In the middle of the week, the campus organized together to have a deeper and more intimate discussion around mental health through screening and discussing the Netflix documentary “Not Alone.” 

The film features Jacqueline Monetta and her venture to gain clarity after her best friend killed herself two years earlier. 

In gaining closure and understanding, Monetta conducts one-on-one interviews with other teens who have struggled with anxiety, depression, self-harm and suicide attempts.  

The interviews take place in an intimate scene, with only two chairs, sitting face to face. 

Monetta, brisk and forward, takes traditional suicide talk a step further as she asks not only the reasons behind each teen’s suicide attempt, but the attempted mechanisms and locations. 

As she gains more knowledge about each individual case, Monetta confirms that there are options and that like any physical ailment, mental illnesses deserve recognition and can and should be helped.  

Following the film, a facilitated conversation was opened to students.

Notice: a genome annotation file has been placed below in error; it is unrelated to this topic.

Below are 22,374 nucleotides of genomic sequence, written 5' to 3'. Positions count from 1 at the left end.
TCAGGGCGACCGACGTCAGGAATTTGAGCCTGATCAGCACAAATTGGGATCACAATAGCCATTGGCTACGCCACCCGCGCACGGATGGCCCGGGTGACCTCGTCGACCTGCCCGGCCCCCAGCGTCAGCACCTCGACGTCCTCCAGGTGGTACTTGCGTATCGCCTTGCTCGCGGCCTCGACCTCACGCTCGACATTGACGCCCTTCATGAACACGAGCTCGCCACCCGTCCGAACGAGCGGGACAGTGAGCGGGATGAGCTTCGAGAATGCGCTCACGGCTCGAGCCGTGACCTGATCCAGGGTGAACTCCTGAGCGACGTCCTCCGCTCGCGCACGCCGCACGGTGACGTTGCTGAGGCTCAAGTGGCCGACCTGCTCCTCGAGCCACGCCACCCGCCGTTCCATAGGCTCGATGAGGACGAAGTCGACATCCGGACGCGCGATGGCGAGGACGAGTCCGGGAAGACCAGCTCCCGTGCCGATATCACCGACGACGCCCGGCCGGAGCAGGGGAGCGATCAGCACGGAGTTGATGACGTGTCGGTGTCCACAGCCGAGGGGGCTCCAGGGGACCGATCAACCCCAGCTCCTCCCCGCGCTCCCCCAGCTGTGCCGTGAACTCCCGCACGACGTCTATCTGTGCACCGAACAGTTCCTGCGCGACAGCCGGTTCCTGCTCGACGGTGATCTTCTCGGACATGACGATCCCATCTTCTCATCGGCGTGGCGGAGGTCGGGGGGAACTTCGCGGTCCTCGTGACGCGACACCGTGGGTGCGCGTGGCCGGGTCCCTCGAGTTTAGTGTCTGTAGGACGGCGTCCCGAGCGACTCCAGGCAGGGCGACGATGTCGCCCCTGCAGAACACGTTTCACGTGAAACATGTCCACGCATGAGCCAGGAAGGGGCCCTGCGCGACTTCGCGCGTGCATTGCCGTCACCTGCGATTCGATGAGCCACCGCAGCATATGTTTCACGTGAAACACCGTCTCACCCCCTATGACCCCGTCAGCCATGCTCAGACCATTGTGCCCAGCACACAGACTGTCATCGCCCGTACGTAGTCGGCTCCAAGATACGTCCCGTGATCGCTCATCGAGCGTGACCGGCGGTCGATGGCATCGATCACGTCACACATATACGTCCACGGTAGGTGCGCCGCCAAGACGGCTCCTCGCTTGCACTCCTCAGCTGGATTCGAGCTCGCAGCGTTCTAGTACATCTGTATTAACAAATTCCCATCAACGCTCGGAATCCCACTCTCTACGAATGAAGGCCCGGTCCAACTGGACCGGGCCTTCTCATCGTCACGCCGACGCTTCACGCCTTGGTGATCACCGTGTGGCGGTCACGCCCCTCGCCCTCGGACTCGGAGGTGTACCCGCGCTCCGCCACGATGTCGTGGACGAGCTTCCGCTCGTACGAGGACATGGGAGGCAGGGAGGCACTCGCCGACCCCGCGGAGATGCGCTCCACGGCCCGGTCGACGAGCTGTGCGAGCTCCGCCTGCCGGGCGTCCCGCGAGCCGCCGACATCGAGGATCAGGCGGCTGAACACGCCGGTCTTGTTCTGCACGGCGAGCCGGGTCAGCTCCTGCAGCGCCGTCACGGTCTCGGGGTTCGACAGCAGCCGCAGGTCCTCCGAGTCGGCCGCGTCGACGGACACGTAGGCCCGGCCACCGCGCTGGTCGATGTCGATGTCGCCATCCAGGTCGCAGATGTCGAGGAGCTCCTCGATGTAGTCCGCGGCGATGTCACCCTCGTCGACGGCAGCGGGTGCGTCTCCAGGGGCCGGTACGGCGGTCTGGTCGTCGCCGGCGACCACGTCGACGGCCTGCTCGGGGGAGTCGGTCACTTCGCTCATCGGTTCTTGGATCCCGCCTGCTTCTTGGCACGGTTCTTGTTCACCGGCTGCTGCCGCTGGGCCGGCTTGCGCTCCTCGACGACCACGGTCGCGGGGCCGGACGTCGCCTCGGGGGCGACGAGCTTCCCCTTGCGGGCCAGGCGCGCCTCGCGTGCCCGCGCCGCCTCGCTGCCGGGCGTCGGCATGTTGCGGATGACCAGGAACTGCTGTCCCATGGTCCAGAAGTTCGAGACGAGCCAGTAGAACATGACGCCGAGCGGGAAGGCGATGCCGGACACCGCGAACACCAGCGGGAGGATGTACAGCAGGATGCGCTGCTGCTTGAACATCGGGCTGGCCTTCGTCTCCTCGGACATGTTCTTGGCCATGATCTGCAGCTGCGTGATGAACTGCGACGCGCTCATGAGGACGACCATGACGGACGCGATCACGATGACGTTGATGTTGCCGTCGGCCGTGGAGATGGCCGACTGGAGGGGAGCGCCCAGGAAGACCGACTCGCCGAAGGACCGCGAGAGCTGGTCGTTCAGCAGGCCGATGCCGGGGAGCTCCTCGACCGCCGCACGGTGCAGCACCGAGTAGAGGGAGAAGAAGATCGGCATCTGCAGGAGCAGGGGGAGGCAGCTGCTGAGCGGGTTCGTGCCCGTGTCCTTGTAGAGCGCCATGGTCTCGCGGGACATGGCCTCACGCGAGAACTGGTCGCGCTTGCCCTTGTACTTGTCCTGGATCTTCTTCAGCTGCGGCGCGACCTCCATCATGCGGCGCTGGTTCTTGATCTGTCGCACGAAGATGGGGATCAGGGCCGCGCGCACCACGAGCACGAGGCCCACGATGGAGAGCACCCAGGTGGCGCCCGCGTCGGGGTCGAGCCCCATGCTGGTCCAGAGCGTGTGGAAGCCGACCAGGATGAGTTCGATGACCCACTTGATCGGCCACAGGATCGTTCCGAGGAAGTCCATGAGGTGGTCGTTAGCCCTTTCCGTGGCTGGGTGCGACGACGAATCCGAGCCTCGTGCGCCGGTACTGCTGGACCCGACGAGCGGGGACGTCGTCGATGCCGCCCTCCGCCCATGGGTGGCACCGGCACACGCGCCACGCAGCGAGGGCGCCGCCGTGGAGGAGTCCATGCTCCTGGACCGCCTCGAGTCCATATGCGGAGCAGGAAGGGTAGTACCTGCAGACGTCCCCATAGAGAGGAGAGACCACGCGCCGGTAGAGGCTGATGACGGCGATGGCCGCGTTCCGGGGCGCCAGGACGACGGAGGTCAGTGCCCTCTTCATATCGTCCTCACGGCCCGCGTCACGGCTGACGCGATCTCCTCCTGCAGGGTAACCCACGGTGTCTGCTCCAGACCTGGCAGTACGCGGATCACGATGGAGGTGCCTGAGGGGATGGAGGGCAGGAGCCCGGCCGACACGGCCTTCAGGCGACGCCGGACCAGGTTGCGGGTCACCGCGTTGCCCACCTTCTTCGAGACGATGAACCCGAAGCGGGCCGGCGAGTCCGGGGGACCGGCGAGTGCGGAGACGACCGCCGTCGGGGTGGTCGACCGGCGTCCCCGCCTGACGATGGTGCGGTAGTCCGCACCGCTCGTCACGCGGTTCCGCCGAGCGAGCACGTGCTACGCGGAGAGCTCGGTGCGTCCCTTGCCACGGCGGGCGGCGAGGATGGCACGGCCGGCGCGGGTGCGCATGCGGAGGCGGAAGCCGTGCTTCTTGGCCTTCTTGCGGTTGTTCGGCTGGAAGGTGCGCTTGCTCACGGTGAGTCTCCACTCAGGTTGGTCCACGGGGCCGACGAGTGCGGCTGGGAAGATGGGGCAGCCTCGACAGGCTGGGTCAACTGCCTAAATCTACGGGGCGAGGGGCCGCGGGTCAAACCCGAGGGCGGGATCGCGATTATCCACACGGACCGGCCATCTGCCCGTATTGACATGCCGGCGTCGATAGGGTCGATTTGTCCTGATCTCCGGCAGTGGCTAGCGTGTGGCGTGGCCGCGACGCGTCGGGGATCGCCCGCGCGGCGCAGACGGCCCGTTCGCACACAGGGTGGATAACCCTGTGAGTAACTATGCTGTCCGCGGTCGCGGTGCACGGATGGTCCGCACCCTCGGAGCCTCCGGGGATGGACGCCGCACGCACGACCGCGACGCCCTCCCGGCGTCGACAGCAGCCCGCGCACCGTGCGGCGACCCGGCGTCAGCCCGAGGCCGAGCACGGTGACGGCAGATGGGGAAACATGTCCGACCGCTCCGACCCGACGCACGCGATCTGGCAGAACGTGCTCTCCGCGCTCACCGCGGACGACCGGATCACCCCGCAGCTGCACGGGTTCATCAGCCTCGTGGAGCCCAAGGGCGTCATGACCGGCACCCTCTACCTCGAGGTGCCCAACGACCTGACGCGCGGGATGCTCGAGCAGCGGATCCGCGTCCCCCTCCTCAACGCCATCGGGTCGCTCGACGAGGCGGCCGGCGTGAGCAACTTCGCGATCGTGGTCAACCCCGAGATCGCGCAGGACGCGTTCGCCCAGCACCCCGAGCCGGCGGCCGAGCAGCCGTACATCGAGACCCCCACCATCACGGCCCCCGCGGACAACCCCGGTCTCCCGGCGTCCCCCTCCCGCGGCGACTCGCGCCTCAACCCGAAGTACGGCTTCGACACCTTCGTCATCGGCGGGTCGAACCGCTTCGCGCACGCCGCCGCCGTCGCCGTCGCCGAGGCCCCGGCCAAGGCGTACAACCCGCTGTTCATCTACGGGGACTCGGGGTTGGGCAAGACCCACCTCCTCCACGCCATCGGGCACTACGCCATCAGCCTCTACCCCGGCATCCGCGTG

“The conversation we had today is unlike any conversation I have had before,” Madison Howe ’19 said. “At my old school, we emphasized the value of discussing mental health, but none of the discussions we had were as raw as the one had today. I feel like the college learning experience is half classroom taught and half experience based; today was one of those experience growing places, and I hope we continue to have them, not just on weeks like this.” 

The discussion emphasized that although National Suicide Week allows for the beginning of discussion, it is only just the start and that more conversations must be had. 

According to Howe, for changes to be made, these conversations will need to be replicated and implicated.  

“Being a freshman is nerve wracking,” Howe said. “But knowing I have this community of support makes it bearable and more enjoyable and gives me hope for our generation and the boundaries we will push and break as we make our way forward in the discussion of mental health on college campuses.”